A couple of years ago I was diagnosed with testicular cancer and I survived, but my left bollock didn't.
Because some cancer treatments can affect your fertility, before it all started I had the option to bank some sperm, which was a pretty odd experience.
When the doctor told me I needed to do sperm banking I remember my initial response was shock, because I didn't associate chemotherapy with fertility. I mean the only thing I knew about cancer was from what I had seen on depressing Hollywood films, where they just had a token bald kid sitting in a bed. Unfortunately, when you're diagnosed with cancer the luxury of time is not an option when discussing treatment.
I remember going to the fertility clinic, and seeing all these couples who were obviously trying for a baby together. So you can imagine the kind of looks I got when I walked in with my dad...
He was really upset and I recall him saying to me: 'don't worry son, I will hold your hand every step of the way.' I said: 'dad, I hope you mean a metaphorical hand!'
As this is such a high pressure situation, and holds up your treatment. It begs the question of how many people have been unable to do this on account of feeling "too awkward"?
They had tried to make the whole experience a bit less awkward, by naming all of the private rooms on the corridor after birds. It was fine at the start of the corridor when the rooms had names like 'blackbird' and 'jackdaw'. But 'thrush' and 'swallow'??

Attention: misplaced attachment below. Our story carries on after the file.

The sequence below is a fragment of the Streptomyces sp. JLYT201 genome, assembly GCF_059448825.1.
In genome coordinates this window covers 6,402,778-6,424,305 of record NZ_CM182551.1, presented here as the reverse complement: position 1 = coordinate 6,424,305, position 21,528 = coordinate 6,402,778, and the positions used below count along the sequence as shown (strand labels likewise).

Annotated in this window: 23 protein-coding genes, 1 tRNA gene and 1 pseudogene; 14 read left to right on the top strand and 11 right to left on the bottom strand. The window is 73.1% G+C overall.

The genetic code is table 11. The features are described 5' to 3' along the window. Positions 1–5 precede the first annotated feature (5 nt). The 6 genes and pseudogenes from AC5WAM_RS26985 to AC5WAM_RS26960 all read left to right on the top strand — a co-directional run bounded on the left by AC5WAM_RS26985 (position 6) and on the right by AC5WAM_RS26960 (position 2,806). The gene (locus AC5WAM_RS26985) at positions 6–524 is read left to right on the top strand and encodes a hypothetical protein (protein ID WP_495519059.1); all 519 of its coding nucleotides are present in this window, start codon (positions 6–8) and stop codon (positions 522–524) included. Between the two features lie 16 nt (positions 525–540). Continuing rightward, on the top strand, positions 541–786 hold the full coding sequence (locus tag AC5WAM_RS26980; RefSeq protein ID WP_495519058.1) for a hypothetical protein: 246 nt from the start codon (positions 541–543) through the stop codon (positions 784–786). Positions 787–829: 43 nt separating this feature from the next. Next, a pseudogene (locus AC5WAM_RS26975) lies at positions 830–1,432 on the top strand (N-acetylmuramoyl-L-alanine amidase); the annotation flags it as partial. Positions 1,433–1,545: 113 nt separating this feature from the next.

Anyway, after you have finished you get a customer satisfaction form to fill in and they ask you how likely you'd be to recommend it to friends and family!
My advice to anyone going through this is that it's always hard to join the dots up looking forward but looking back they always figure themselves out. See it as an opportunity not as a duty. And If I'm honest it's probably the only time in your life you're going to be told by a medical professional to 'do the deed' so to speak...so enjoy the moment and don't worry about the future.
Cancer treatment was tough but positives have come out of it all too. It has given me a unique perspective on life. Which has helped me to become a stand-up comedian.
And I'm speaking out about all of this because CLIC Sargent, a charity that supports young cancer patients, has just launched a new online resource for teenagers and young adults who are worried about cancer treatment and fertility, starring yours truly. Young people with cancer definitely need a better understanding of what is going on with their sperm or eggs!
About 2,400 young people aged are diagnosed with cancer each year and around 15 per cent of them have a high risk of future fertility problems as a result of treatment.
When you are diagnosed with cancer, some effects of treatment can get glossed over. Not everyone is given enough support and information to help them understand what fertility preservation options are potentially open to them, and to cope with the emotional side of things.
This is why CLIC Sargent's online resource is so important to help people gain an understanding of what is going on with their fertility.
So if you're worried or know somebody who is, have a look. Alongside me talking about my sperm, you can hear from Daisy who had eggs and embryos frozen and Katharine who had her lovely twins via a donor egg and a surrogate.
CLIC Sargent is the UK's leading cancer support charity for young cancer patients and their families. Visit www.clicsargent.org.uk/fertility to find out more about cancer treatment and fertility.